Additional Yahoo Sports prospect breakdown: Deandre Ayton
Marvin Bagley III has enjoyed an excellent freshman campaign for the Duke Blue Devils, surpassing much of the hype that made him one of the most coveted prep players in America. He is on the short list of potential No. 1 picks in June’s NBA draft, alongside fellow freshmen Deandre Ayton, Jaren Jackson Jr., Michael Porter and Slovenia’s Luka Doncic.
At 6-foot-11 with lightning quick feet and a plus vertical, Bagley is an athletic specimen and offensive weapon. Through 24 games (he has missed four in a row due to a knee injury), the Duke Blue Devil has averaged 21.2 points and 11.4 rebounds (both ACC bests), while posting an incredible 31.5 Player Efficiency Rating. To put that number in perspective, consider that during their dominant freshmen seasons for Kentucky, bigs Anthony Davis and DeMarcus Cousins posted 35.1 and 34.1 ratings, respectively. Better yet, Karl-Anthony Towns and Jahlil Okafor had 31.4 and 30.7 ratings, respectively.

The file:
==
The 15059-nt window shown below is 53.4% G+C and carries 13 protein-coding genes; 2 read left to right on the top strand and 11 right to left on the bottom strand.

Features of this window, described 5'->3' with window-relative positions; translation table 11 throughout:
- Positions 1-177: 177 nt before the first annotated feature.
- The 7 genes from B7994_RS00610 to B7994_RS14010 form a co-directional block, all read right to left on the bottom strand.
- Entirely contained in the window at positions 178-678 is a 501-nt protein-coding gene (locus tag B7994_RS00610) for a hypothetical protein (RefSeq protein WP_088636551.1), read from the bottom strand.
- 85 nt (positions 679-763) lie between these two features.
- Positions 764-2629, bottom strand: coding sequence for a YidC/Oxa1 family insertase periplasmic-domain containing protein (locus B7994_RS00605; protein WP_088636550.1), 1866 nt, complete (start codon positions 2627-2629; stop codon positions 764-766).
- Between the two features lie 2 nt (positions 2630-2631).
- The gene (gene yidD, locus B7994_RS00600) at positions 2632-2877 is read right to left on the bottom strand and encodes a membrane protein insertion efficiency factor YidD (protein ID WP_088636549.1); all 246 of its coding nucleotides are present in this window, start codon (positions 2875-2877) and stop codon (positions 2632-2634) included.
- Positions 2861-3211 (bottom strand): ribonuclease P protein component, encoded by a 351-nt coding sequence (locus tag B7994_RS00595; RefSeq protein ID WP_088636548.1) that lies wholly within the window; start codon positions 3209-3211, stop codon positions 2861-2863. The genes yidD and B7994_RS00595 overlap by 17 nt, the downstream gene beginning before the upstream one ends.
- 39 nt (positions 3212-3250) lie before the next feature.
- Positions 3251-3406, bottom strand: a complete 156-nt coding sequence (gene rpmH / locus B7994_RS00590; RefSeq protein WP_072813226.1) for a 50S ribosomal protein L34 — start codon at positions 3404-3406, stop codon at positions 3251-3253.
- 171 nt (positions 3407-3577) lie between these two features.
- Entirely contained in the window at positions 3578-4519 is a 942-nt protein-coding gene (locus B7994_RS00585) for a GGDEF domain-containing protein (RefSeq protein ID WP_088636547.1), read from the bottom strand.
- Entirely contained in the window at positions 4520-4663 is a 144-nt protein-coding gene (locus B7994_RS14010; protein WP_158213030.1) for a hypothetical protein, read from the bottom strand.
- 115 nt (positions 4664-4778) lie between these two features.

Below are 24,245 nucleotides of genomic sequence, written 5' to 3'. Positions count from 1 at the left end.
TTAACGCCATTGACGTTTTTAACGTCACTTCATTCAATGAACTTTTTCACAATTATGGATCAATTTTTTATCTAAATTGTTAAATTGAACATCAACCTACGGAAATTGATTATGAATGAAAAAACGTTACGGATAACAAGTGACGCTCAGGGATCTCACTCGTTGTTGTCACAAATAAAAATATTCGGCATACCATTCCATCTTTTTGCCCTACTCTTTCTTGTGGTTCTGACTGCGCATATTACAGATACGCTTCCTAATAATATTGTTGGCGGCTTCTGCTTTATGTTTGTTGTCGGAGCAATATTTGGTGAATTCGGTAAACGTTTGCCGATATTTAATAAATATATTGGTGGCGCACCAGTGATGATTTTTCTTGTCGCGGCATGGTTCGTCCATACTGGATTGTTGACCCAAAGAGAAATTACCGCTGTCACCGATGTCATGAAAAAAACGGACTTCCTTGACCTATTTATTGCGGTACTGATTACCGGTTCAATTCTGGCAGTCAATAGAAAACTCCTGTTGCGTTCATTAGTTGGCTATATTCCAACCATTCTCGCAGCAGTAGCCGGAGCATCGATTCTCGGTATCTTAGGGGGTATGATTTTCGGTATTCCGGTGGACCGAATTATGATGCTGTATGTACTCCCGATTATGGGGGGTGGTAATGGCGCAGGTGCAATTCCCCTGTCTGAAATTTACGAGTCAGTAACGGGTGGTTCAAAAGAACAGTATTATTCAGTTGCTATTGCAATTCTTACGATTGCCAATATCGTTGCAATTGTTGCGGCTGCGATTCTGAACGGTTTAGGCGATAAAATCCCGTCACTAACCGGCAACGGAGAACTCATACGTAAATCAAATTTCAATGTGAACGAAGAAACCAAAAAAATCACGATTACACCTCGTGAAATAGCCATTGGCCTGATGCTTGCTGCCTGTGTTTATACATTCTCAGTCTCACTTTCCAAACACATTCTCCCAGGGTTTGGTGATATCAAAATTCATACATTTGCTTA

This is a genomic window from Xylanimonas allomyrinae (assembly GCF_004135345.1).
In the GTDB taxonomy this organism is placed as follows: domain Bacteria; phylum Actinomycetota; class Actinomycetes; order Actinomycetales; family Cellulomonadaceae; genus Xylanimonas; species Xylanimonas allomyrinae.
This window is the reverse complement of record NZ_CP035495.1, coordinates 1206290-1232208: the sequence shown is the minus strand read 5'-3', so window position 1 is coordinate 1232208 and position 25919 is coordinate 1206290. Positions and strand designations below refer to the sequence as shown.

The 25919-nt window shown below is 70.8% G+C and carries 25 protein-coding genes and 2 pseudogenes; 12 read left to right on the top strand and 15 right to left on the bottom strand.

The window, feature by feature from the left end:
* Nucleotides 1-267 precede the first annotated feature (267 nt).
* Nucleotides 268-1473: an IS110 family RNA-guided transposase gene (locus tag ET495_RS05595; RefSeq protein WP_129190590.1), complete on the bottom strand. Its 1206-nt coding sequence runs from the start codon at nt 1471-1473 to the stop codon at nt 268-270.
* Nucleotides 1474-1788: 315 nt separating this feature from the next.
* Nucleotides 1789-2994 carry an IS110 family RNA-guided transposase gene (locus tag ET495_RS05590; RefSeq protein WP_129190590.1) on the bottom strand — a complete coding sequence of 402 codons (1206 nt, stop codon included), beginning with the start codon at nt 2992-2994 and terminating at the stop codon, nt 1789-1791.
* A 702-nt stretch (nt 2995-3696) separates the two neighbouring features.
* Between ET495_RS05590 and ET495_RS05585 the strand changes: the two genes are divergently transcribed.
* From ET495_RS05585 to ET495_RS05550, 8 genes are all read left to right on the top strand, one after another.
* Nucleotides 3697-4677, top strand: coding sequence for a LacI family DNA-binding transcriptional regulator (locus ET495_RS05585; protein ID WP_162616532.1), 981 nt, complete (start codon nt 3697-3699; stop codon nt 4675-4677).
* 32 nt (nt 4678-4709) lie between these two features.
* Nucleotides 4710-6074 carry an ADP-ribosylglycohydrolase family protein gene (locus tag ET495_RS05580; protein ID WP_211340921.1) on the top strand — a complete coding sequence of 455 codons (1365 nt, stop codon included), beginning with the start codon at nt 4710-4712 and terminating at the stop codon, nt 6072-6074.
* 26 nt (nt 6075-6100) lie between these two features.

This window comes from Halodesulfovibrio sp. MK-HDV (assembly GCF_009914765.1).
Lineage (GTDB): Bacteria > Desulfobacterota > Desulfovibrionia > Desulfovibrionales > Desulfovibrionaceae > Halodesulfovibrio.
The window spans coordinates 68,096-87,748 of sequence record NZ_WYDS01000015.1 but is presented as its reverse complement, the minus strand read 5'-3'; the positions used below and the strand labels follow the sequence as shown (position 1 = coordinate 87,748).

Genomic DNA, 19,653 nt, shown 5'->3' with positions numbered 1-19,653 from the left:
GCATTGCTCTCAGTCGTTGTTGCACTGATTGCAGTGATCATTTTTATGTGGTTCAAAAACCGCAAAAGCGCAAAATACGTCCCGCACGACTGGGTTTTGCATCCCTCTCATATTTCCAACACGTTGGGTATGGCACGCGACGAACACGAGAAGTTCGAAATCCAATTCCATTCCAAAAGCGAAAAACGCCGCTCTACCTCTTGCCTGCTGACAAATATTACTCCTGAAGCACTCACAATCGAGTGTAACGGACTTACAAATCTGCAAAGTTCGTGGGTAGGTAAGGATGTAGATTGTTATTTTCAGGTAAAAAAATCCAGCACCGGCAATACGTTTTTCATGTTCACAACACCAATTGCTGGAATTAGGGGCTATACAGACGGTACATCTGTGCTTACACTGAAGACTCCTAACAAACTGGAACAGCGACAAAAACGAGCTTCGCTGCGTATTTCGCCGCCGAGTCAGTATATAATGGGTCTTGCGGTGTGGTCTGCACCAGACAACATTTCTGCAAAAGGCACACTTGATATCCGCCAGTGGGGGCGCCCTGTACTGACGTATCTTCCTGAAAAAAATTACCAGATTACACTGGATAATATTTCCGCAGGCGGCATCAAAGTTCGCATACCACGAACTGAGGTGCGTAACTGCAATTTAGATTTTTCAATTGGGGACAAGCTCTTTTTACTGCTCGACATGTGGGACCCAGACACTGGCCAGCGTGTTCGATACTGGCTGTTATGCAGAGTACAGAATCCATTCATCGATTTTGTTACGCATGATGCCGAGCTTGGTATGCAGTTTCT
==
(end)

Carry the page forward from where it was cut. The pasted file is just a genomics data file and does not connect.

Still, there are legitimate question marks surrounding the talented Phoenix, Arizona, native.
In an era of positionless basketball in which bigs often invert the floor with their ability to shoot threes, Bagley is retrofitted. He simply does not do that — at least not yet.
“He can’t shoot,” one former Power Five college coach who recruited Bagley told Yahoo Sports. “He struggles outside of 12-15 feet. I want to say he’s Chris Bosh. But Bosh was a knockdown shooter. That’s a huge difference with them. … From what I’ve been told, he isn’t beloved by the Duke staff either. … Bagley’s recruitment was a mess. Like a circus.
“He went from being a possible No. 1 pick to someone who may not go in the top five. I like [Deandre] Ayton and Michael Porter more. Less red flags, even with Porter’s injury.”